Not that I stronly suspected otherwise prior to seeing this movie with my wife and 2 young daughters.
In my male-biased opinion,
and charming Anne Hathaway
is the only thing that makes these films bearable. She is defnitely gorgeous and portrays sincerity.
If you put a Hillary Duff or one of her clones in the role, it would be...well, it would be A Cinderella Strory.
Also worth mentioning, Anne Hathaway's character has two ladies' maids that do a good comedic turn.
One of them,
(played by Shea Currey) is a real
I suspect this may be Anne Hathaway's final Princess Diary movie for Disney, judging by
Parade Magazine's revelation
that Anne "wants is to shed her sugary image" and in her next film "gets naked with guys."
Once again, the audience in the theater was a good barometer of the movie I was about to see.
I was surrounded on every side by teenagers (mostly male) who were acting in the usual obnoxious, boisterous manner of teenagers everywhere.
This movie was set in, of all places, Preston Idaho. For most of you, "Preston, Idaho" may not mean anything.
But as a former resident of the southeast corner of the great potat...er, state of Idaho, I am well acquainted with Preston.
Someone who has not, at some time in their life, suffered through life in a nearly unpopulated town in the middle of nowhere
may have a hard time believing the reality of the characters, locations and situations in a movie like Napolean Dynamite.
But let me be the first to assure you: this movie exaggerates almost nothing (other than the weirdness of
but there are always a few guys like that anywhere you go).
The single no-name fastfood place in town, the hardware/clothing/grocery store, the hair styles and clothing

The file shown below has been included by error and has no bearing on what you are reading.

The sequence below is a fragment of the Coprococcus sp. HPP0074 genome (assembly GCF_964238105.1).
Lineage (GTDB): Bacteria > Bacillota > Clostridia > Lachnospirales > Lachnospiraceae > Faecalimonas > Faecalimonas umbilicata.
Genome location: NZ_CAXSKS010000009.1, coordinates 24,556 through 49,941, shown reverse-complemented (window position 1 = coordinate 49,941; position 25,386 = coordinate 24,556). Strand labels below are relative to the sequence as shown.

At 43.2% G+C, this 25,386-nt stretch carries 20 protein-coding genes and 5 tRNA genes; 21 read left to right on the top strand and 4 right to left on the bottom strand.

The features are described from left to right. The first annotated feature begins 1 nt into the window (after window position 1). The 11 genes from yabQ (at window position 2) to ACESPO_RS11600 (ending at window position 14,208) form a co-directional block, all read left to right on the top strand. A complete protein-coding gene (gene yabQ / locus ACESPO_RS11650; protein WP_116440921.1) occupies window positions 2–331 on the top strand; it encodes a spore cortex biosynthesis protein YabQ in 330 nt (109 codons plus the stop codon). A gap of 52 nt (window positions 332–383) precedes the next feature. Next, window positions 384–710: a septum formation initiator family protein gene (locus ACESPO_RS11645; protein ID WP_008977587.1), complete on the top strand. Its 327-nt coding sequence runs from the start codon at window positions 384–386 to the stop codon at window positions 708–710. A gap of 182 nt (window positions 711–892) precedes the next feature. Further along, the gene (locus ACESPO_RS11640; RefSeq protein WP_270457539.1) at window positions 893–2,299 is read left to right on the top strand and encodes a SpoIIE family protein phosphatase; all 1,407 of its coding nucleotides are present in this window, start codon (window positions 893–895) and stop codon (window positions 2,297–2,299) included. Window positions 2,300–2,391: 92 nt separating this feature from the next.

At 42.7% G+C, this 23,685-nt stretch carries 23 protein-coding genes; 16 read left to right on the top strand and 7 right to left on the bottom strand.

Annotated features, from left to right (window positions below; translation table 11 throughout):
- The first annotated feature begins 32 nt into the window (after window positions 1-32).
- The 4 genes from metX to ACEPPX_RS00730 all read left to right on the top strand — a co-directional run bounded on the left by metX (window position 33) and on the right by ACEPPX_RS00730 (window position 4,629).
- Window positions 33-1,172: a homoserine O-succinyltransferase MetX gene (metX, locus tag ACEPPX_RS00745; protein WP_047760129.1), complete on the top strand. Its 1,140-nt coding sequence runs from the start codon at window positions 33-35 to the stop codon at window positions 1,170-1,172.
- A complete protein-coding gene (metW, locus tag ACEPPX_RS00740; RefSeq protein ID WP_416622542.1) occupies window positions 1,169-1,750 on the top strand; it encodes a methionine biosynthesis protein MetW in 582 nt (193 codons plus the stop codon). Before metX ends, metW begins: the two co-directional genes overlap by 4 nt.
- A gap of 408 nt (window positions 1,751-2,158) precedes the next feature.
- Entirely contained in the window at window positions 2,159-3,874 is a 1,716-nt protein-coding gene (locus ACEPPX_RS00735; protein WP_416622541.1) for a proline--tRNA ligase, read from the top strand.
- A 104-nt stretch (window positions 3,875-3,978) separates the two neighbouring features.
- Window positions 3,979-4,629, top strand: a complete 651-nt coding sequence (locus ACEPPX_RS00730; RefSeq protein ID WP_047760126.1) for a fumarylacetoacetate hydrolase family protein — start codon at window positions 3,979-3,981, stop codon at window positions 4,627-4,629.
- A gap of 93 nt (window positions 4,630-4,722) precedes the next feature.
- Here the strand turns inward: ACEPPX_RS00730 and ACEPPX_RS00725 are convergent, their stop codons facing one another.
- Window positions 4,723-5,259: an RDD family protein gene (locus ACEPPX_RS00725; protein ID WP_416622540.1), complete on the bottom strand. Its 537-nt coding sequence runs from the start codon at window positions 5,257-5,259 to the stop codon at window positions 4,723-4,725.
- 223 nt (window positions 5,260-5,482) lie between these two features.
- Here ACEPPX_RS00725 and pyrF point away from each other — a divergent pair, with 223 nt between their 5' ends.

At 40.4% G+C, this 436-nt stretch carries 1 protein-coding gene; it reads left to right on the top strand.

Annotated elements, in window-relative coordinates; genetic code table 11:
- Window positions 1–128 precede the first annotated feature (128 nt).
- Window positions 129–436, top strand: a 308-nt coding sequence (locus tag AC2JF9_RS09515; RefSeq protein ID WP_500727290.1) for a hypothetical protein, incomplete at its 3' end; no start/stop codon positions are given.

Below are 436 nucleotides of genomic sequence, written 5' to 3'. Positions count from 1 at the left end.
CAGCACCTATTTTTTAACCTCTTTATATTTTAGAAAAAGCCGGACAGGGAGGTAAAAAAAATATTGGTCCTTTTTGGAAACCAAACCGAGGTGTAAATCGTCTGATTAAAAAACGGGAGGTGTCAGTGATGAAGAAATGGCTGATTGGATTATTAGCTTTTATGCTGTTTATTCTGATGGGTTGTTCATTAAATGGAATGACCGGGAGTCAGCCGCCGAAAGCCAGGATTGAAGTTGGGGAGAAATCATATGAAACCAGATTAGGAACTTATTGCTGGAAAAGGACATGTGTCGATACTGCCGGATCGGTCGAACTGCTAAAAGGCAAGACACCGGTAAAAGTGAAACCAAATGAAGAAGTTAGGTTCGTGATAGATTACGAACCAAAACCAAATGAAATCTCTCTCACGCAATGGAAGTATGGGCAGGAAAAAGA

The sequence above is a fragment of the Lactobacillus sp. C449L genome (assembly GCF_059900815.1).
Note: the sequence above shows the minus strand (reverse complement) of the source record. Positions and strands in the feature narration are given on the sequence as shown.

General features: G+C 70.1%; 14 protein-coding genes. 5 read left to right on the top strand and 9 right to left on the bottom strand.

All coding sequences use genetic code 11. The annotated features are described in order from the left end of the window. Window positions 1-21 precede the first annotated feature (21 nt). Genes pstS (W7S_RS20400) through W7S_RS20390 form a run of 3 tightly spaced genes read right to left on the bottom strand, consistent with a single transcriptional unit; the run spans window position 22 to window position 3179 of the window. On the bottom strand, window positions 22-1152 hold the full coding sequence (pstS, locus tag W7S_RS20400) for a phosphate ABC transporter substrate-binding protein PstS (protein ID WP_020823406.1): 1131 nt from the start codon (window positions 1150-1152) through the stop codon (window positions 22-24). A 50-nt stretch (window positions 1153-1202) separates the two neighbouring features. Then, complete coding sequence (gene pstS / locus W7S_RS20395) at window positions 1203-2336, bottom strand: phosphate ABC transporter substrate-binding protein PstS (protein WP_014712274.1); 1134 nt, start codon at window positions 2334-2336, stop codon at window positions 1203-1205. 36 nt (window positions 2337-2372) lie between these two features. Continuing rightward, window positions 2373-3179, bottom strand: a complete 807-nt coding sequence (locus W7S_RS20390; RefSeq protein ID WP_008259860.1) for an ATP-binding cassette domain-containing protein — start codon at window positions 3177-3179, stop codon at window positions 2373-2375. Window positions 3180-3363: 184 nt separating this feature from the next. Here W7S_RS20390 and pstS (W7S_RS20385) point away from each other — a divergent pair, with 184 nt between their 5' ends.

from 20 years in the past...it's all there.
If you still have a hard time believing, I invite you to my parent's "retirement villa" in Bloomington, Idaho
(population of about 150, I think).
To give you an idea of the staying power this movie has, the high school kids sitting behind me were quoting the lines from
the movie before the dialogue took place. I'm guessing that those guys had seen the movie at least twice before.
This could be the next midnight movie/cult classic. To heap even more praise on the movie, the actor who played Lazlo in
Real Genius plays Napolean's bum uncle.
I guess I could tell you exactly what happens in the movie, but then why would you want to go see it?
Take note Kevin Costner: this is what a cowboy is supposed to be.
Viggo went from Aragorn to a tough yet gentle (unless given a reason not to be), honest and gentlemanly cowboy.
This movie has elements of The Last Samurai--a war hero witnesses the unforgiveable slaughter
of defeseless indians and is forever haunted by the images so he seeks solace in the bottom of a bottle. But
the similarities stop there.
There aren't really any great fighting/action scenes, aren't really any special effect worth mentioning
(the sandstorm looked pretty cool, but it's been done--see The Mummy), but Viggo's character
is so common yet admirable and such a "good guy" that he keeps you watching and rooting for him and his,